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One of the Great Hatchet Job Movie Reviews of All Time

Written by Gary North on May 13, 2013

Rex Reed has outdone himself. He is known for hatchet job reviews, but what he did to The Great Gatsby will become the stuff of legend.

I have seen two TV “trailers” — why are previews called trailers? — of this movie, and I concluded: “Stinker.” But Reed’s review persuaded me that I had underestimated just how bad it stinks. Consider this: “You don’t realize just how much misguided damage can be done to a great novel until it is vaporized by a pretentious hack like boneheaded Australian director Baz Luhrmann.”

It gets better:

With the cinematic meat cleaver that Mr. Luhrmann wields in one bloated misfire after another (I still haven’t recovered from the nausea-inducing Moulin Rouge), style is all there is left, and in The Great Gatsby it looks alarmingly like clutter. Budgeted between 105 and 127 million dollars, depending on which Hollywood trade journal you read, with every inflated expense aimed at your eyeballs in awkward, totally unnecessary and stomach-churning 3-D, this is one of the most maddening examples of wasted money ever dumped on the screen.

He is just getting warmed up.

Is it any wonder, in all the slobber and confusion, that the acting is so bad? With the phoniest set of performances this side of an Ed Wood flick, you might as well be watching Plan 9 From Outer Space. As the new Gatsby, Leonardo DiCaprio is hopeless, a little boy in his first After Six tuxedo.

He goes after Tobey McGuire.

He might suffice as a callow Spider-Man, but as the film’s narrator, saying campy things like “They were careless, Tom and Daisy … they smash people and then retreat back into their vast world of money and carelessness …” he just sounds like he’s reading from a college yearbook. Mr. Maguire is supposed to be the camera through which the tragedy unfolds, but he is light years away from possessing the range, craftsmanship and experience required to play a Fitzgerald hero.

And this, the grand finale:

Like Orson Welles, Mr. Luhrmann chooses interesting material to shape into movies, but then his colossal ego does ridiculous things to doom it. This catastrophe has actors who roll their eyes and raise their eyebrows in perpetual uncertainty about what kind of literature they are supposed to be interpreting—a trashed-up revision of the original with the narrator now echoing the inner voice of Fitzgerald from an asylum where he is writing a book called … The Great Gatsby? The jazz and big band swing of the ’20s has been replaced by hip-hop music supervised by Jay-Z and songs by Beyoncé and Fergie with the historical significance of a tuning fork, and there are so many close-ups that it sometimes looks like a movie about ears. I love the publicity quotes by Baz Luhrmann stating that his intention was to make an epic romantic vision that is enormous. Also: overwrought, asinine, exaggerated and boring. But in the end, about as romantic as a pet rock.

All this for $127 million. Or maybe only $105 million. Such a deal!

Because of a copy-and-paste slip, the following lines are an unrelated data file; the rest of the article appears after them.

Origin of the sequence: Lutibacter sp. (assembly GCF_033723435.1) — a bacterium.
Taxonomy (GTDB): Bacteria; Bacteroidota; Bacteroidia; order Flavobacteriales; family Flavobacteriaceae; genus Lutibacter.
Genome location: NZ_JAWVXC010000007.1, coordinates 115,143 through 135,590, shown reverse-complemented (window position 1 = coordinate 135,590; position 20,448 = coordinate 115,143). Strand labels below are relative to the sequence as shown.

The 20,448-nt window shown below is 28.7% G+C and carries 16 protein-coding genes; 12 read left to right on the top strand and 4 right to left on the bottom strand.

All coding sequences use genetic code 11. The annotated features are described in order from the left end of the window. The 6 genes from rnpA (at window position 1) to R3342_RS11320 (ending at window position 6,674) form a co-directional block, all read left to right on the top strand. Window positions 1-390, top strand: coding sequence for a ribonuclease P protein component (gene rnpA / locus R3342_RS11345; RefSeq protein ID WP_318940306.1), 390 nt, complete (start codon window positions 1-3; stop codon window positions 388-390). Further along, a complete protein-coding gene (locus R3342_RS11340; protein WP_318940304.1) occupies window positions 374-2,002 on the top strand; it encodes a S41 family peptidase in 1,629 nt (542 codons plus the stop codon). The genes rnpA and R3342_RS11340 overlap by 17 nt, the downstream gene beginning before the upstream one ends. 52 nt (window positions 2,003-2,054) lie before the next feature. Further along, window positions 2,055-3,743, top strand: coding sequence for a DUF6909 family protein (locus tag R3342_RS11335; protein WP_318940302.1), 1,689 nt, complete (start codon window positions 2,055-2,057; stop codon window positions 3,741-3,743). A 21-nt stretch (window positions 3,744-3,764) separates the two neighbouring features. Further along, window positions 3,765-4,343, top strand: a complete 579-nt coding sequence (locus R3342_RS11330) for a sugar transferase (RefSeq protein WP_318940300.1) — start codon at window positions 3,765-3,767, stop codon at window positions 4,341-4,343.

He was not alone. Most reviewers panned it on Rotten Tomatoes. But will it turn a profit? Probably. The Rotten Tomatoes audience loved it: an 84% rating. Its audience — young women — turned out over the weekend. It took in over $50 million.

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7 thoughts on “One of the Great Hatchet Job Movie Reviews of All Time

  1. I believe "Trailers" are called such because in the "Elder Days", they were actual pieces of film that were spliced on to the trailing end of the main feature.

  2. You may be right. However, I worked in the theatres in my hometown in the early to mid 1950's. During that time the "trailers" came before the main feature, and they were called "coming attractions".

  3. So looks like the director’s interpretation is one of a laughing stock equivalent to “What’s Up Tiger Lily”.

    A serious faux pax. Wonder what the director is thinking now of his artistic intention?

  4. Cliffystones says:

    Maybe he'll remake "Springtime for Hitler" next!

  5. MetaCynic says:

    This is a commercial venture. Regardless of the quality of the literary inspiration for the movie, if it turns a fat profit, everyone involved will be content. Young women love all style and very little substance in anything and everything. They are the target customers for the hideously pretentious McMansions polluting the American landscape.

  6. pastorvon says:

    In th elder days every thing projected was on 35mm film. 🙂 I was a projectionist in the "Elder Days." We called them "Previews" and they came to us in a variety of ways. However, they came they were to be splced on the front end of the feature where all the shorts were. People didn't stay for them after the feature was over. I was a projectionist in a small town. I worked at the main theatre (the Joy). The owner had a second theatre about a mile or so away (the Gem). I sometimes had to work the Gem if some one did not show up or to fill in on a schedule. Awthal Fleming was the owner. He would occasionally go to the Gem

  7. Even in his haminess Orson Wells had more class than this filmmaker has…